Texas Students Talk Space with One-Year Space Station Crew
High school students from Lyndon B. Johnson (LBJ) Early College High School in Austin, Texas, will find out what it’s like to spend a year in space when they talk to the one-year crew currently living and working on the International Space Station at 10:25 a.m. EDT on Friday, Oct. 23.
The 20-minute, Earth-to-space call will air live on NASA Television and the agency’s website.
Space station Commander Scott Kelly of NASA, who recently broke the U.S. astronaut record for longest time in space, and Flight Engineer Mikhail Kornienko of the Russian Federal Space Agency (Roscosmos) will answer questions from students at the LBJ Presidential Library, where the students also will hear a presentation on NASA history and take part in a panel discussion with a number of former astronauts.
Media interested in covering the event at the school must contact Anne Wheeler at email@example.com. The LBJ Presidential Library is located at 2313 Red River St. in Austin. The time of the call is subject to change depending on real-time space station operations.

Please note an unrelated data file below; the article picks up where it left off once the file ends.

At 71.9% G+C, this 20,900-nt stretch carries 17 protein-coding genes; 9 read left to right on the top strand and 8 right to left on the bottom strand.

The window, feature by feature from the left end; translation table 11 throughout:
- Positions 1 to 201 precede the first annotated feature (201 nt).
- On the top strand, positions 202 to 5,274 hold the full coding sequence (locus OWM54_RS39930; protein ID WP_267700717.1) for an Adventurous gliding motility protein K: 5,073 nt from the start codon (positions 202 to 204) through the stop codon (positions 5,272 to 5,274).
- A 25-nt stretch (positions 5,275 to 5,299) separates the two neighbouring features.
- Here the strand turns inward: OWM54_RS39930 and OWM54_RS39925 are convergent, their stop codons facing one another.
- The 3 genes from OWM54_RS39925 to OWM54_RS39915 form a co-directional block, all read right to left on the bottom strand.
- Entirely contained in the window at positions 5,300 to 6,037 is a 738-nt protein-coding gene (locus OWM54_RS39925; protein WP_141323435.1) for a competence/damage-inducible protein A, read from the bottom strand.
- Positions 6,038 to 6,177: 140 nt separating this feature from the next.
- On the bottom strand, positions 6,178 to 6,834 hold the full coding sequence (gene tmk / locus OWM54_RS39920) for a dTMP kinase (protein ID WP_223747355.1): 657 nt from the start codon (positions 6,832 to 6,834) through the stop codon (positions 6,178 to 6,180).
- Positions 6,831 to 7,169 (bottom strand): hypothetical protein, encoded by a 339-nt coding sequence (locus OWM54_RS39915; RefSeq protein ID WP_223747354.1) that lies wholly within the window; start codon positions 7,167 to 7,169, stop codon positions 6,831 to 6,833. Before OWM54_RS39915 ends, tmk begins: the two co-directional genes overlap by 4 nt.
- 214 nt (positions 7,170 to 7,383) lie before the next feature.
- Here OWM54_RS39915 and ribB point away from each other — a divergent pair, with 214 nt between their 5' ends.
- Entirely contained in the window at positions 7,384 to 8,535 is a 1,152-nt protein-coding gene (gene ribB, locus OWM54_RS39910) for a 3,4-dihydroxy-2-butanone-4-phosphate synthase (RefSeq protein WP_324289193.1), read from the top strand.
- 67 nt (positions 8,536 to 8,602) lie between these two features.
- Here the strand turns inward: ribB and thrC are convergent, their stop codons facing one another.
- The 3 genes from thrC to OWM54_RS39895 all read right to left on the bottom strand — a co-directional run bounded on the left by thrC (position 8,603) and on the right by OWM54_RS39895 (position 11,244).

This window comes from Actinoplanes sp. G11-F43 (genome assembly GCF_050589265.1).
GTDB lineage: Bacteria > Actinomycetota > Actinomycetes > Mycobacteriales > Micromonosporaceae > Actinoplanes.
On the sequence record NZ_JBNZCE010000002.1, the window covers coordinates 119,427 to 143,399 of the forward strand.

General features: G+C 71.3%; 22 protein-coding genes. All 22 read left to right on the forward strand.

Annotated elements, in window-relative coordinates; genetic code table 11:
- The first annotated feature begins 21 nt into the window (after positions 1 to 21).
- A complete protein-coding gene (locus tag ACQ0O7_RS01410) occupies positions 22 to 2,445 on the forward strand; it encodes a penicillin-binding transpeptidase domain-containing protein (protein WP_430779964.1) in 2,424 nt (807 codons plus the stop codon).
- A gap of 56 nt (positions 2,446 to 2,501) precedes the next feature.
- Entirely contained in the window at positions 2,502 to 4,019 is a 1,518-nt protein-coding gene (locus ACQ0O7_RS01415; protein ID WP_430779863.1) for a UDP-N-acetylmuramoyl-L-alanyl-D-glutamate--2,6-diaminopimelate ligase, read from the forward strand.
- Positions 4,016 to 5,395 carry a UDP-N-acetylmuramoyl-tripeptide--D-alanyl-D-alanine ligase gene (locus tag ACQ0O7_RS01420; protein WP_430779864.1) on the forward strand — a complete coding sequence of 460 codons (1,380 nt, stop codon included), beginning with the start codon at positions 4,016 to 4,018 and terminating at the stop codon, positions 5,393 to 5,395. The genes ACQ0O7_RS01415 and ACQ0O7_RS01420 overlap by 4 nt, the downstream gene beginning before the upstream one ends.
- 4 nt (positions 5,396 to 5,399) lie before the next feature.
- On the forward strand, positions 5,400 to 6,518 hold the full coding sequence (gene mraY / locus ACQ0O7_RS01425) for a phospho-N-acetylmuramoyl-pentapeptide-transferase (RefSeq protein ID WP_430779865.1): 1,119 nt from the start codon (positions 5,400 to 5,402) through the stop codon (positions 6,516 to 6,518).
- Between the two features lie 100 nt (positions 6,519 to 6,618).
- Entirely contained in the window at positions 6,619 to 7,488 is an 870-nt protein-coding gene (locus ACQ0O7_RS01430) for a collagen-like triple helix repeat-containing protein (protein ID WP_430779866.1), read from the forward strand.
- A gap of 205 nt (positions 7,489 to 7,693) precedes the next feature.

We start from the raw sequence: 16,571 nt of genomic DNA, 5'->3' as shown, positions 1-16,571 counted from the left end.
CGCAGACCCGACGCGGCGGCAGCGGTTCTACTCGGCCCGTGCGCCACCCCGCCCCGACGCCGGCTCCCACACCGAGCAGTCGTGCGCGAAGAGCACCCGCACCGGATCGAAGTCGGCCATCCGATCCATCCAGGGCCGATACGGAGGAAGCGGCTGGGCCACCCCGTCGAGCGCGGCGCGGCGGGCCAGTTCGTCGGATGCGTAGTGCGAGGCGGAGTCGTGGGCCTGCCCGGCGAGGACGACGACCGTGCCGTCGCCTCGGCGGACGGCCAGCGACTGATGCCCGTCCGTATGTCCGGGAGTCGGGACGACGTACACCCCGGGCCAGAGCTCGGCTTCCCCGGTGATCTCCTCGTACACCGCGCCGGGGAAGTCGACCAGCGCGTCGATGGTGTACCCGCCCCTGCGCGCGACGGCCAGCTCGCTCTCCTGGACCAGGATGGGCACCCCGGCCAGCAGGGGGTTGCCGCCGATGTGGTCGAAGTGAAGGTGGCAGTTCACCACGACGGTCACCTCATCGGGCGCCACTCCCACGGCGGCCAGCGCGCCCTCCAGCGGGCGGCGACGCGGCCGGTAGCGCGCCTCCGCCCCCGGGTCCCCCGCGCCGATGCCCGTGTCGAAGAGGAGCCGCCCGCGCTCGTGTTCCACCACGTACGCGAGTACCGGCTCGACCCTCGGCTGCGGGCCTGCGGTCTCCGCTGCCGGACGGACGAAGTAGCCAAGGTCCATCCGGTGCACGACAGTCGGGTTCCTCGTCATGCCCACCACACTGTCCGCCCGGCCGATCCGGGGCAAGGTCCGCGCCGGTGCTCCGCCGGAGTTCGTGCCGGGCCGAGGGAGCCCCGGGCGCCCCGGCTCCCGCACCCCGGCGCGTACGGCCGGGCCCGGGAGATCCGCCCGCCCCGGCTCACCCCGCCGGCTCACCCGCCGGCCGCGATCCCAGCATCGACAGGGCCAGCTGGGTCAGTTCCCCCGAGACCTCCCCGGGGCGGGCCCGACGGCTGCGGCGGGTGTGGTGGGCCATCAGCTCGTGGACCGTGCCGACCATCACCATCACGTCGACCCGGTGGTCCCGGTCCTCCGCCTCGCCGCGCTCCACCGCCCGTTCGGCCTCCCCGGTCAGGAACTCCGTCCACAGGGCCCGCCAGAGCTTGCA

Kelly and Kornienko launched to the station on March 27 for a year of research into how human bodies respond to long periods of time in microgravity. During their mission, Kelly, Kornienko and their crewmates will conduct more than 250 science investigations in fields such as biology, Earth science, human health research, physical sciences and technology development. On Oct. 16, Kelly broke the record for most time spent in space by an American, surpassing the previous record of 382 cumulative days in space.
This in-flight education downlink is an integral component of the NASA Education Office’s efforts to improve science, technology, engineering and mathematics (STEM) teaching and learning in the United States. Linking students directly to astronauts aboard the space station provides them with an authentic, live experience of space exploration, space study and the scientific components of space travel, while introducing them to the possibilities of life in space.